Following the Harvey Weinstein sexual misconduct allegations, actress Alyssa Milano sent out a call to action on Twitter asking all the women who have been sexually harassed or assaulted to write “me too,” to illustrate the magnitude of rape culture.
Since then, the #MeToo social media movement has centered the national conversation on experiences of sexual violence and harassment. It has been a struggle to determine whether or not the movement has genuinely built solidarity and community amongst sexual violence survivors. Dealing with the aftermath of abuse is highly personal and intimate, and there isn’t a one-size fits all response. For some, publicly outing one’s self as sexual assault survivor can be empowering and necessary work. Perhaps the most impactful outcome of the hashtag is that it has succeeded in helping survivors realize that they are not alone, and given many the space to speak about the traumas they have experienced.
However, the lack of accountability in the movement has been startling. Some of the posts called out the names and identities of the abusers, but most of the shared stories do not openly name an individual. This anonymity may be needed to protect survivors and those in vulnerable positions, but it also works to protect perpetrators. In other words, the movement effectively demands nothing of abusers and the perpetrators of violence. This allows men to feel that they do not participate in rape culture if they have not committed an explicit act of sexual violence.
In the midst of the social media storm, our feeds have been overwhelmed by striking and powerful content that is difficult to carry with us as we go about our daily lives. Often, reading stories from survivors on social media can leave us shaken – perhaps without the space to process or meaningfully engage with the stories. The impacts and limitations of a social media movement such as this one are questionable. While awareness was certainly spread, what we need are sustainable ways to engage with and dismantle rape culture. This will ultimately have to extend well beyond a hashtag, and accountability must be built into the process.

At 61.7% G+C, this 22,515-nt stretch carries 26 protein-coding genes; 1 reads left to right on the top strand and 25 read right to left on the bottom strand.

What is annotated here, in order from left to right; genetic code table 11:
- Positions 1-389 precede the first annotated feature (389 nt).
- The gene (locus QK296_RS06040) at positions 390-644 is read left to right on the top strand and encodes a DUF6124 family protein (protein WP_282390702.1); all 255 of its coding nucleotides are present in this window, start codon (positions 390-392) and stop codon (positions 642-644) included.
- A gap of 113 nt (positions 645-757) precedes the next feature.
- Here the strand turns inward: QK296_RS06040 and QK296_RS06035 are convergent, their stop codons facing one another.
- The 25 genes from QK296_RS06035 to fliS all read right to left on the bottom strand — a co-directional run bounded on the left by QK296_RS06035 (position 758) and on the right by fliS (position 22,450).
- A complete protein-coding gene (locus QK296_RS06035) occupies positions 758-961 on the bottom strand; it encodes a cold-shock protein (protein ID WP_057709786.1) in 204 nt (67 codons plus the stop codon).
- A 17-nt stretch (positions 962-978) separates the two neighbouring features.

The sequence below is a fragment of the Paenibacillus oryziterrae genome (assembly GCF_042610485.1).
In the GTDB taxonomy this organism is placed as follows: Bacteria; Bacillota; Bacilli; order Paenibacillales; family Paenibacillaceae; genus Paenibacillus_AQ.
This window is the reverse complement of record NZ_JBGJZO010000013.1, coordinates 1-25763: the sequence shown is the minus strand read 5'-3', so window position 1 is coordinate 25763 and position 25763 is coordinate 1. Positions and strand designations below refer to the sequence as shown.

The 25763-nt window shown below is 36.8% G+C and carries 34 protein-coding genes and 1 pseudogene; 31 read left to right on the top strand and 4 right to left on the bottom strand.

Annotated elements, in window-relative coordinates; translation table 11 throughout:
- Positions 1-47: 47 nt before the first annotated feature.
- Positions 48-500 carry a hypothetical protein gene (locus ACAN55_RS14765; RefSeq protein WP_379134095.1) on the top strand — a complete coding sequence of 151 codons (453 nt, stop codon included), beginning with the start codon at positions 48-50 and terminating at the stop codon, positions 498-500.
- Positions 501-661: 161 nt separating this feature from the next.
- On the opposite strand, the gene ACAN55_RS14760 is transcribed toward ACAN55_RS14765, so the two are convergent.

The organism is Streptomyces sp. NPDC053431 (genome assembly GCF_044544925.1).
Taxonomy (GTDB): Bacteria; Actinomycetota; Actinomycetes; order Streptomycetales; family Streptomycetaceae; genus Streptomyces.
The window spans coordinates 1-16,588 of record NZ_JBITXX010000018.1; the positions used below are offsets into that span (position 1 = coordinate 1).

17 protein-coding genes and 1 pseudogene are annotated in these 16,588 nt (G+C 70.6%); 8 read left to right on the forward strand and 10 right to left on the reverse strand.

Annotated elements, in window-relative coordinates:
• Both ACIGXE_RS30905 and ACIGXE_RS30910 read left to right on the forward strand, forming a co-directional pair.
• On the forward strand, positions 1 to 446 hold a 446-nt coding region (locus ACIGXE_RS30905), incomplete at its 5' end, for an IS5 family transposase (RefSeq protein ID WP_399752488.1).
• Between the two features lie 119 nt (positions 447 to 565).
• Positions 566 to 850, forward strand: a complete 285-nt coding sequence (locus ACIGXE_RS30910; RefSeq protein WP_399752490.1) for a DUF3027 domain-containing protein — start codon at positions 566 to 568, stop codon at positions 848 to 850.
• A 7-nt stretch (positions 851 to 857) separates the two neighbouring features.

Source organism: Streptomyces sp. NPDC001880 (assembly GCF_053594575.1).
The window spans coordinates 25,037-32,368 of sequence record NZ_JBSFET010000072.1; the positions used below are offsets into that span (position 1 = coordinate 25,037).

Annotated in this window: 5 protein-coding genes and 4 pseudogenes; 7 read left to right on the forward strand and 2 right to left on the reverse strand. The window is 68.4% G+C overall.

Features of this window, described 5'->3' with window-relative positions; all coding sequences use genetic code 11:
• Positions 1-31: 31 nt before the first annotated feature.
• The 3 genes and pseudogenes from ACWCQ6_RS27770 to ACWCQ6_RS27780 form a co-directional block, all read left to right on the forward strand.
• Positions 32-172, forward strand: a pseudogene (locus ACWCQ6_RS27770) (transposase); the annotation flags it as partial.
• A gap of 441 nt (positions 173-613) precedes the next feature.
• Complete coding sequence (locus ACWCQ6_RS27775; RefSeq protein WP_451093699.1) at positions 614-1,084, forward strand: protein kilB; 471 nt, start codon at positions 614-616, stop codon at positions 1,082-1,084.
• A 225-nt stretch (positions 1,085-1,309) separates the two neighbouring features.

It is also critical to recognize the dynamics of white privilege that underscore the #MeToo movement. The movement is commonly attributed to Milano’s Tweet. However, news articles have revealed that Tarana Burke, who is Black, started a sexual harassment awareness campaign called Me Too in 1997. While this occurred before the rise of social media, it raises larger questions on whose voices dominate national conversation. Who gets recognized, seen and remembered in the national consciousness?
For example, when allegations of abuse and sexual violence arose against R. Kelly (the performer was accused of sexually manipulating and recording young women without their consent and abusing his girlfriend), the story never blew up or captivated media in the way we are seeing with the Weinstein allegations. When women of color speak up about sexual violence, they are more easily brushed aside and forgotten by white dominant media.
Here’s another example: in March of this year, approximately a dozen Black and Latinx children went missing in Washington, D.C., but public outcry on social media never occurred on a widespread level. Most of the children were never found and many have criticized the lack of official action that was taken, on top of the limited public outcry.
Overall, tracking the progress of the #MeToo movement has been dizzying. We’ve witnessed triggering content on our social media feeds, solidarity from men along with misogynistic responses from men, outpourings of support and love towards survivors, victim/survivor blaming, slut shaming and the ever-emergent echoes of patriarchy. This is indicative of the overwhelming dynamics of rape culture. As we grapple with the aftershocks of the movement, we must look for ways to implement accountability, center voices of color and continue meaningful dialogue and action.